Another work that follows a plot structure similar to Deephaven is "A Bit of Shore Life" (1879) in which a Jewett persona journeys "up-country" where she encounters again various exempla from whom she gains wisdom before returning home. Once again the main people she meets are women. Similarly, in "An Autumn Holiday" (1881) a young woman wanders through the fields, meandering in her journey as the narrative meanders to describe the rural setting in some detail. Finally, she reaches an isolated home where two sisters sit spinning. They begin reminiscing -- again a kind of gossipy oral history commences -- finally focusing on the story of the addled transvestite sea captain. While the story is highly comic, as many of Jewett's are, there is nevertheless a moral message implied -- that of wonder at human diversity -- and a piece of wisdom gleaned -- that of the tenuous nature of gender identity, an early Jewett concern.

     A similar structure obtains in "The Courting of Sister Wisby" (1887) where the urban narrator-persona, again wandering in the country, encounters Mrs. Goodsoe, an herbalist out gathering "mulleins." A lengthy conversation ensues in which the two women show themselves to be of different generations. Mrs. Goodsoe is of the older matriarchal generation: she sustains the women's culture of herb-medicine that she learned from her mother. She is opposed to technological progress and to rapid transportation systems. People should remain rooted in their home realms. Hers is the voice of the traditional woman, where the younger urban woman argues that some modern advances, such as opportunities for travel, may be to the good. The story about Sister Wisby is finally told, another in the genre of comic humanism, and another that depicts a powerful country woman.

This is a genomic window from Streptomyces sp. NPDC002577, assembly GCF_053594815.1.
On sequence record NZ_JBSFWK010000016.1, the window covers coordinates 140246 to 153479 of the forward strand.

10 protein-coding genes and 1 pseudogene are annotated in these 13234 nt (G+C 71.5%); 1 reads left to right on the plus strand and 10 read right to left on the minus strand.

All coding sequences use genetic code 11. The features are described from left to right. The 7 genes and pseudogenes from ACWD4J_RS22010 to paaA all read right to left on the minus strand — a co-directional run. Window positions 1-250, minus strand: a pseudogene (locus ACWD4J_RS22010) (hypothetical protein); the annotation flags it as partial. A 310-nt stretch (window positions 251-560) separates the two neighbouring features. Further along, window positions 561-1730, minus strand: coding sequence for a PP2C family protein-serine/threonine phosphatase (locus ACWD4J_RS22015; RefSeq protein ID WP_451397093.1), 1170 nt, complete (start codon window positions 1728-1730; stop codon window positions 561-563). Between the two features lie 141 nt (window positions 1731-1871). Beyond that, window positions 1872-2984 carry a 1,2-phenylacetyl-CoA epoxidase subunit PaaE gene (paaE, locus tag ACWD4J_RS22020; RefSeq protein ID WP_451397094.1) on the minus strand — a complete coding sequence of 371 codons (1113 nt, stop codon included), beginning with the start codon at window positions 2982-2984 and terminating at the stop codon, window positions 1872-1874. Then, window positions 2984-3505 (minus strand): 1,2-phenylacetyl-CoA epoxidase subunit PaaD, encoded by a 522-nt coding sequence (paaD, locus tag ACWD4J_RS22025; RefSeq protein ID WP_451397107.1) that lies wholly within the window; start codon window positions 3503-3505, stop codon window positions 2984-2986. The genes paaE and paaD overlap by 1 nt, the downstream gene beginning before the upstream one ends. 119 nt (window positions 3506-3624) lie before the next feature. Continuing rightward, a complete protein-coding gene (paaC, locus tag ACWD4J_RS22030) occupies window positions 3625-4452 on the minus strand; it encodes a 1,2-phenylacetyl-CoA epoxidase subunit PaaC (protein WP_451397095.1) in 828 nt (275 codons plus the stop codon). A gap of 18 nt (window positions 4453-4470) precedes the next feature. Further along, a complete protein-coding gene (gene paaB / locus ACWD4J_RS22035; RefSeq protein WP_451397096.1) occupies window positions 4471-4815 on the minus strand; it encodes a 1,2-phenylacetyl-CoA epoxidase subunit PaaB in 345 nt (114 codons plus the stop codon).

In some early pieces Jewett did not even bother with the rudiments of plot seen in these stories. "An October Ride" (1881) and "A Winter Drive" (1881) involve excursions by the woman narrator into nature where she experiences meditational epiphanies, but where nothing per se happens -- again a static or cyclical pattern. Similarly, "The Landscape Chamber" (1887) describes the travels of a young horsewoman and the dismal exempla she encounters on her circular journey. In "The King of Folly Island" (1888) the persona is a man, but the plot structure is the same.